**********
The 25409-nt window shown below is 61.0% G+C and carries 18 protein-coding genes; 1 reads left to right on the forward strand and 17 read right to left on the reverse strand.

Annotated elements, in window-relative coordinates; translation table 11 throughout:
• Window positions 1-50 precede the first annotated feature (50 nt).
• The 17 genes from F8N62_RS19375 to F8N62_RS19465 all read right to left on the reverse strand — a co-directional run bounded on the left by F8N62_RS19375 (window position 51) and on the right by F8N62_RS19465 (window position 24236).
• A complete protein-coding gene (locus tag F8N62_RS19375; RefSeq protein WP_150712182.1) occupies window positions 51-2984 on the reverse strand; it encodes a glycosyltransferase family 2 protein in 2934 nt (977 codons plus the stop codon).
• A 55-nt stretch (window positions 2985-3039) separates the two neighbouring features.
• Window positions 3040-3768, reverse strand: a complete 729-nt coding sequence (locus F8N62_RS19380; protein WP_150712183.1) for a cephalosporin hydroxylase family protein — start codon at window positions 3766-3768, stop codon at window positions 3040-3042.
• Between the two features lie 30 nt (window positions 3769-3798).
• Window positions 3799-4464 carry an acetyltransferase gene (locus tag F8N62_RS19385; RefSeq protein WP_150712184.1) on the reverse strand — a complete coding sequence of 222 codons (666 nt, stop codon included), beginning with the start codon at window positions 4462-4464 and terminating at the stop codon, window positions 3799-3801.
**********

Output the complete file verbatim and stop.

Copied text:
The 25409-nt window shown below is 61.0% G+C and carries 18 protein-coding genes; 1 reads left to right on the forward strand and 17 read right to left on the reverse strand.

Annotated elements, in window-relative coordinates; translation table 11 throughout:
• Window positions 1-50 precede the first annotated feature (50 nt).
• The 17 genes from F8N62_RS19375 to F8N62_RS19465 all read right to left on the reverse strand — a co-directional run bounded on the left by F8N62_RS19375 (window position 51) and on the right by F8N62_RS19465 (window position 24236).
• A complete protein-coding gene (locus tag F8N62_RS19375; RefSeq protein WP_150712182.1) occupies window positions 51-2984 on the reverse strand; it encodes a glycosyltransferase family 2 protein in 2934 nt (977 codons plus the stop codon).
• A 55-nt stretch (window positions 2985-3039) separates the two neighbouring features.
• Window positions 3040-3768, reverse strand: a complete 729-nt coding sequence (locus F8N62_RS19380; protein WP_150712183.1) for a cephalosporin hydroxylase family protein — start codon at window positions 3766-3768, stop codon at window positions 3040-3042.
• Between the two features lie 30 nt (window positions 3769-3798).
• Window positions 3799-4464 carry an acetyltransferase gene (locus tag F8N62_RS19385; RefSeq protein WP_150712184.1) on the reverse strand — a complete coding sequence of 222 codons (666 nt, stop codon included), beginning with the start codon at window positions 4462-4464 and terminating at the stop codon, window positions 3799-3801.